It's a serious misunderstanding of the differences between anarchism and communism to add the communism template to this entry. It's even more offensive to anarchists given that the Communism template includes the odious hammer and sickle, symbol of the old Soviet Union, a country that repressed and killed anarchists. Anarcho-communism is related to communism in the small "c" communism sense. The addition of the communism template is just unnecessary and will confuse readers about the significant difference between anarchism and Communism. Chuck0 (talk) 17:15, 4 January 2008 (UTC)
Anarcho-communism is Communism, it just isn't Marxist Communism. But I'm willing to have the template removed until consensus is reached. Notwithstanding that this article is linked to from the template. Zazaban (talk) 18:35, 4 January 2008 (UTC)
The Soviet Union was a repressive regime. By definition, it was not communist. (talk) 20:02, 27 June 2009 (UTC)
That is completely true, where did I ever bring up the Soviet Union? Zazaban (talk) 00:04, 28 June 2009 (UTC)
I agree that anarcho-communism is a form of small "c" communism, but it is confusing and silly to add the communism template to this entry. Anarcho-communism is a form of anarchism and most people would say that it is mostly in the anarchist camp. In a similar vein, it would be equally dumb to add a socialism template to the main "Anarchism" entry. Does Wikipedia have a policy about adding multiple template boxes to a page? Chuck0 (talk) 21:30, 4 January 2008 (UTC)
I think the communism template should be representative of all types of communism, just as Template:Anarchism sidebar includes any serious self-identified anarchist philosophy. RE: multiple template boxes; it's fine as long as they don't crowd out the content and are otherwise appropriate. See Anarcho-capitalism for example. Skomorokh incite 23:43, 12 January 2008 (UTC)
Multiple sidebar template boxes are pretty uncommon on Wikipedia. The first time I've noticed this is with these questionable additions to anarchism entries. There has to be a very good reason to add the communism template and I just don't see it. Adding both templates to this entry implies that anarcho-communism straddles both communism and anarchism. It clearly doesn't, because it lies totally within the anarchist camp. What's more important, anarcho-communists will be offended that a template bearing the symbols of the Soviet Union would be on a page about anarcho-communism. That's like putting a template box for satanism on a page about Catholicism. Chuck0 (talk) 06:48, 13 January 2008 (UTC)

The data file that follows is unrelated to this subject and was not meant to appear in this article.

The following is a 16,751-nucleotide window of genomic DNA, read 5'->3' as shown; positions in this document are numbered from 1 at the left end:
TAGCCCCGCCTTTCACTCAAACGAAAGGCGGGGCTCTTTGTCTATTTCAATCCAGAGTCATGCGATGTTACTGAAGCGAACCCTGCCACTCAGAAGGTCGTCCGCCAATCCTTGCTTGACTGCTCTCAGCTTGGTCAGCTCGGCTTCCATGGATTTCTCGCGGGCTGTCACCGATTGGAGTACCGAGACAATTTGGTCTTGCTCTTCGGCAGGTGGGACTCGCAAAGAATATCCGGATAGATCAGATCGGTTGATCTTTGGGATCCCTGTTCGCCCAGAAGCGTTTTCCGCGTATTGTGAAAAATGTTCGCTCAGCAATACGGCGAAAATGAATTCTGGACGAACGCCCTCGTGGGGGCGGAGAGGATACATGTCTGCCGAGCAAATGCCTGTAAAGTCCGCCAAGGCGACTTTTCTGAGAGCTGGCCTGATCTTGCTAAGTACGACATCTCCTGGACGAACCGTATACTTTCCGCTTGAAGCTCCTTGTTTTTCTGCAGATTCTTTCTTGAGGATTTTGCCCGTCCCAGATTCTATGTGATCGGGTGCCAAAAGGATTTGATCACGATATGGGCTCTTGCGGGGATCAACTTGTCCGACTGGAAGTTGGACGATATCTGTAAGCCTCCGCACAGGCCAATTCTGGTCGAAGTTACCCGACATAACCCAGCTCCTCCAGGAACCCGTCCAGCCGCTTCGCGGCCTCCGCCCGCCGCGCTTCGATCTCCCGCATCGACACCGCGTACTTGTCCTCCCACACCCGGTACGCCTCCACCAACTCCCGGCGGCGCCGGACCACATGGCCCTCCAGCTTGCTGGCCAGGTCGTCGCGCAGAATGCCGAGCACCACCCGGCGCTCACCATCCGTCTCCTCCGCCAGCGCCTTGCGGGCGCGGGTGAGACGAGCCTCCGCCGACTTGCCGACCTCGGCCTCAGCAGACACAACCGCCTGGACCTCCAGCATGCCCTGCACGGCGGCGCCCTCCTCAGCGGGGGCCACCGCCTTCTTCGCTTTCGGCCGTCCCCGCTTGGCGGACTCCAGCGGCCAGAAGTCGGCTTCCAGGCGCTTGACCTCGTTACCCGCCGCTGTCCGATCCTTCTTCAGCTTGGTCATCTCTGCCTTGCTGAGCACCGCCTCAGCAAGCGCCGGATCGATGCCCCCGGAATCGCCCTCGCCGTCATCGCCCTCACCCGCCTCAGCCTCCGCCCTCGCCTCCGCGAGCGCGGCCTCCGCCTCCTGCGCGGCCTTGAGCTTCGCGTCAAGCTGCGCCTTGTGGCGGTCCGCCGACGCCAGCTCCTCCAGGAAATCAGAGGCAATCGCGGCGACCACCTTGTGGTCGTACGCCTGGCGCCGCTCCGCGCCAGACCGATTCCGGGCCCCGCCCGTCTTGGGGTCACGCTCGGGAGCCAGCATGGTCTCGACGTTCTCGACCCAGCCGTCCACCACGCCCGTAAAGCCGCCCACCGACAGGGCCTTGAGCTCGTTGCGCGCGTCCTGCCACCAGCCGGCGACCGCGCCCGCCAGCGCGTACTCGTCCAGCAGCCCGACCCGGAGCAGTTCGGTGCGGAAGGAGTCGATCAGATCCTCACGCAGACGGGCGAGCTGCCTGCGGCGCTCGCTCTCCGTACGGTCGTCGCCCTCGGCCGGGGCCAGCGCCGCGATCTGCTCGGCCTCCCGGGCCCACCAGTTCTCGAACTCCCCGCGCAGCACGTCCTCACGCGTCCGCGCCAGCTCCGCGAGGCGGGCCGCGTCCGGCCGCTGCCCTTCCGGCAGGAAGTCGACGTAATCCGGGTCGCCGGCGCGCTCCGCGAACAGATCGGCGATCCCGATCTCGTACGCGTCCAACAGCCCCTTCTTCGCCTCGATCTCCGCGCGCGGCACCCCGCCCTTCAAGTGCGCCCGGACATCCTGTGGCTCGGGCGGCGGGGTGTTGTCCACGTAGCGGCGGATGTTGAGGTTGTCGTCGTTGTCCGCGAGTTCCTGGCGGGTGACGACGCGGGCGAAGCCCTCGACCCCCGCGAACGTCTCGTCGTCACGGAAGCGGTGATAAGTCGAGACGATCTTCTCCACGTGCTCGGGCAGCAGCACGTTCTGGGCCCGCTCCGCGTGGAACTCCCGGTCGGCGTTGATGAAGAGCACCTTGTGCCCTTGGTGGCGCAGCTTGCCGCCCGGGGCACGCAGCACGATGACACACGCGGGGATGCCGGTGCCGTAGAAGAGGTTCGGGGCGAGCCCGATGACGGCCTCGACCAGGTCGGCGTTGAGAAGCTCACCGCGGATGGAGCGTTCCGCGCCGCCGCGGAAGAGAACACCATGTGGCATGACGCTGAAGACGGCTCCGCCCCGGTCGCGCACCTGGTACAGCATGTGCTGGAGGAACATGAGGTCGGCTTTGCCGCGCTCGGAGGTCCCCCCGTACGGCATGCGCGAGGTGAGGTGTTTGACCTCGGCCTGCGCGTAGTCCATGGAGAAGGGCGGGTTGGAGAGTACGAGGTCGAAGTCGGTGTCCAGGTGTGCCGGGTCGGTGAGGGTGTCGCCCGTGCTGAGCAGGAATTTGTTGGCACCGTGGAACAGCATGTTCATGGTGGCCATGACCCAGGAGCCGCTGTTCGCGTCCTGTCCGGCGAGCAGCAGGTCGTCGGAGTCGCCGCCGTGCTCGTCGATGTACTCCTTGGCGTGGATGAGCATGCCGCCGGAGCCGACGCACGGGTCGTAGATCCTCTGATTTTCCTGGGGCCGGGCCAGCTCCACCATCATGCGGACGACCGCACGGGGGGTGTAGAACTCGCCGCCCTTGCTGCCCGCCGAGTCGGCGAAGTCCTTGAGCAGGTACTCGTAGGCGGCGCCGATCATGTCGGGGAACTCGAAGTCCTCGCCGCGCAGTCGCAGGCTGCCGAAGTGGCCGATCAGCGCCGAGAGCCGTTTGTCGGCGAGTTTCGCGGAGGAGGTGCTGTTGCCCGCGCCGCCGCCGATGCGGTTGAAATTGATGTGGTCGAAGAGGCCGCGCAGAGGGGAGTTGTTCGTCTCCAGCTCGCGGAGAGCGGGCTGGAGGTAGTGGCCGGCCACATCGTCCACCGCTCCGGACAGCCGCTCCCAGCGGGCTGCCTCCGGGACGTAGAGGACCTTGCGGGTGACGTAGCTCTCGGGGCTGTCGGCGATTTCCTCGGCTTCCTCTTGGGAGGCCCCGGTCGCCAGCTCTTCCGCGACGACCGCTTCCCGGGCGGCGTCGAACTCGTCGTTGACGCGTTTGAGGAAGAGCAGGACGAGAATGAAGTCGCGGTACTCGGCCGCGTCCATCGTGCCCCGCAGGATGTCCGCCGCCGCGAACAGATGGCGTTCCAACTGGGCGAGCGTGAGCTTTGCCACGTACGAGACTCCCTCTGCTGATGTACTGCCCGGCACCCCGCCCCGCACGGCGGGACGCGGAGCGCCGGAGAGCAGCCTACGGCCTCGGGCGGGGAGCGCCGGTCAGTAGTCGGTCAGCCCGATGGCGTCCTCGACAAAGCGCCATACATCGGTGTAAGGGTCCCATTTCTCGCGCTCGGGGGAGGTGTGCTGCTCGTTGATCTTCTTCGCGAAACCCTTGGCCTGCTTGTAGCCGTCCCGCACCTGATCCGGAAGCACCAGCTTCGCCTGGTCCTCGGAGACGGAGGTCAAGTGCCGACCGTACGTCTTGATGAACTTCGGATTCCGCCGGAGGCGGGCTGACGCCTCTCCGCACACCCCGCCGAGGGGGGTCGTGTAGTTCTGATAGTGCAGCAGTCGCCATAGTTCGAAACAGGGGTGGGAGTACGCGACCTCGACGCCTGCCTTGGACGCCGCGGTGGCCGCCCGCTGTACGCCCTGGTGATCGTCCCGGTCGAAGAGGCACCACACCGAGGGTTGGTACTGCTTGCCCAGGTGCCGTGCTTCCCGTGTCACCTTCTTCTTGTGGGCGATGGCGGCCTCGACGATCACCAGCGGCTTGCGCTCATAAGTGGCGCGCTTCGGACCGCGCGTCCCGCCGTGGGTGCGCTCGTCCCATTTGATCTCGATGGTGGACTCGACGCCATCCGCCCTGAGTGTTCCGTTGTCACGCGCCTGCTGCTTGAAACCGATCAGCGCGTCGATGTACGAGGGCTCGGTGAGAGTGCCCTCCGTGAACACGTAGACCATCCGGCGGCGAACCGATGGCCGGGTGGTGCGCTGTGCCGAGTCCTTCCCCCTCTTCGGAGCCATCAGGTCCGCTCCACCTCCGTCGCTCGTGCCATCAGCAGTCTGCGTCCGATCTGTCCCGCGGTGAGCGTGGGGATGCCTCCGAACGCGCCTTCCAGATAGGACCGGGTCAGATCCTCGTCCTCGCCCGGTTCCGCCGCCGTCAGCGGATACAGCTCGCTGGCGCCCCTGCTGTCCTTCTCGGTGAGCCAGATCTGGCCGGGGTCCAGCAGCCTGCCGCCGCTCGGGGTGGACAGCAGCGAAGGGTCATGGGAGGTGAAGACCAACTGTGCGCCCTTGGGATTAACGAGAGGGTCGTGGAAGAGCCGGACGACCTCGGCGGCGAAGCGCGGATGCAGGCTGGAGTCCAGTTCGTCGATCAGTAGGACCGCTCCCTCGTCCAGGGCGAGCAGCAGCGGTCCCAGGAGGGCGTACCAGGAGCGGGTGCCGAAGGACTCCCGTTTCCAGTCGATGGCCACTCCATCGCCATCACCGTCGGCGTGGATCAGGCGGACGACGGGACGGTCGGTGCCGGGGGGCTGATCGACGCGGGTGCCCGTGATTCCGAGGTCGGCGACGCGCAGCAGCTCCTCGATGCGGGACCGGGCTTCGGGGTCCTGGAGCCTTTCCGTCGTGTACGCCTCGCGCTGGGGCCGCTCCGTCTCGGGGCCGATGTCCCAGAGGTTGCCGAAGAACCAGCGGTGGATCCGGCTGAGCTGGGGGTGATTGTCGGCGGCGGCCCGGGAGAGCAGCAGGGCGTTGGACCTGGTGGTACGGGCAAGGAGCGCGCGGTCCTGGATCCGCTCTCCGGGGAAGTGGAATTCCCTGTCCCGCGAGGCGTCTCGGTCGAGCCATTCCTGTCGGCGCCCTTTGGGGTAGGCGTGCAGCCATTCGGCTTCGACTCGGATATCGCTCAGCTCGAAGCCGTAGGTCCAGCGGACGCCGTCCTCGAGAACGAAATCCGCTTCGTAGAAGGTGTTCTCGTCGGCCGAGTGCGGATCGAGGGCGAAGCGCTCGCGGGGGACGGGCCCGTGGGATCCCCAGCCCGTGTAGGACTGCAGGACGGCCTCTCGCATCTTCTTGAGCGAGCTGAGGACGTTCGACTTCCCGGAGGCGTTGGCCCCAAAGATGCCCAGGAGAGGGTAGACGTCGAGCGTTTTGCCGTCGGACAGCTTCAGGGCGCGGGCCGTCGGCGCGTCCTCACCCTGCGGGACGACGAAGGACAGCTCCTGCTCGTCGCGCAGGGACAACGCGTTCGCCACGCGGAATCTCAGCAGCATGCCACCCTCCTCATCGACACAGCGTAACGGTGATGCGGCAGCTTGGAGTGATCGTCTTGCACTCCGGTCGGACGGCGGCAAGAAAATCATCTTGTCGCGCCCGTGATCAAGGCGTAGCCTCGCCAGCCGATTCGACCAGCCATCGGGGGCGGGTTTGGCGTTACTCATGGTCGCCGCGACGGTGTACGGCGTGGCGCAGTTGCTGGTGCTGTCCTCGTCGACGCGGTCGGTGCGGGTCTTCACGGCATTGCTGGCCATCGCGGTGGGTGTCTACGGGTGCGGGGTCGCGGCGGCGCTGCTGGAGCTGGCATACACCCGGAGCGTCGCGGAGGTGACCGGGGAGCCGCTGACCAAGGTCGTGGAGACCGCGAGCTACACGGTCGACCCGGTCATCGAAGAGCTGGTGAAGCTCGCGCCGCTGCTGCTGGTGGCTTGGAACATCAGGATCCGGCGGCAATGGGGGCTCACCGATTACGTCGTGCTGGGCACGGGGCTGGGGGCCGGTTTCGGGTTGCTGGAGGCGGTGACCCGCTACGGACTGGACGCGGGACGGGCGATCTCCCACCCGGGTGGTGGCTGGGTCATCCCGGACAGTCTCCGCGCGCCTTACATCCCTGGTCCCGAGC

I've got to believe that anarcho-communism has more to do with communism (that's a lowercase "c") than satanism has to do with Christianity. They're very similar goals, just very different tactics and, uh, "maps" for getting to the end product. I would think that the bigger issue would be having the hammer and sickle in the communist template, which is clearly a partisan image, offensive to communists of many stripes, not just the anarcho-s. Murderbike (talk) 06:54, 13 January 2008 (UTC)
Which kind of communism? That's the problem here and is the reason why adding the communism template would engender more confusion. Anarcho-communism has very little to do with Communism as most people know communism. It even has very little to do with actual left communist movements and organizations that exist today. Anarcho-communism does have a connection with communism in the sense of historical political philosophies. But adding the current Communism template would confuse and mislead Wikipedia users as to the actual nature of anarcho-communism. Chuck0 (talk) 20:10, 13 January 2008 (UTC)
I want to propose that the connection between anarcho-communism and communism be handled through a "see also" reference instead of the template. Chuck0 (talk) 20:14, 13 January 2008 (UTC)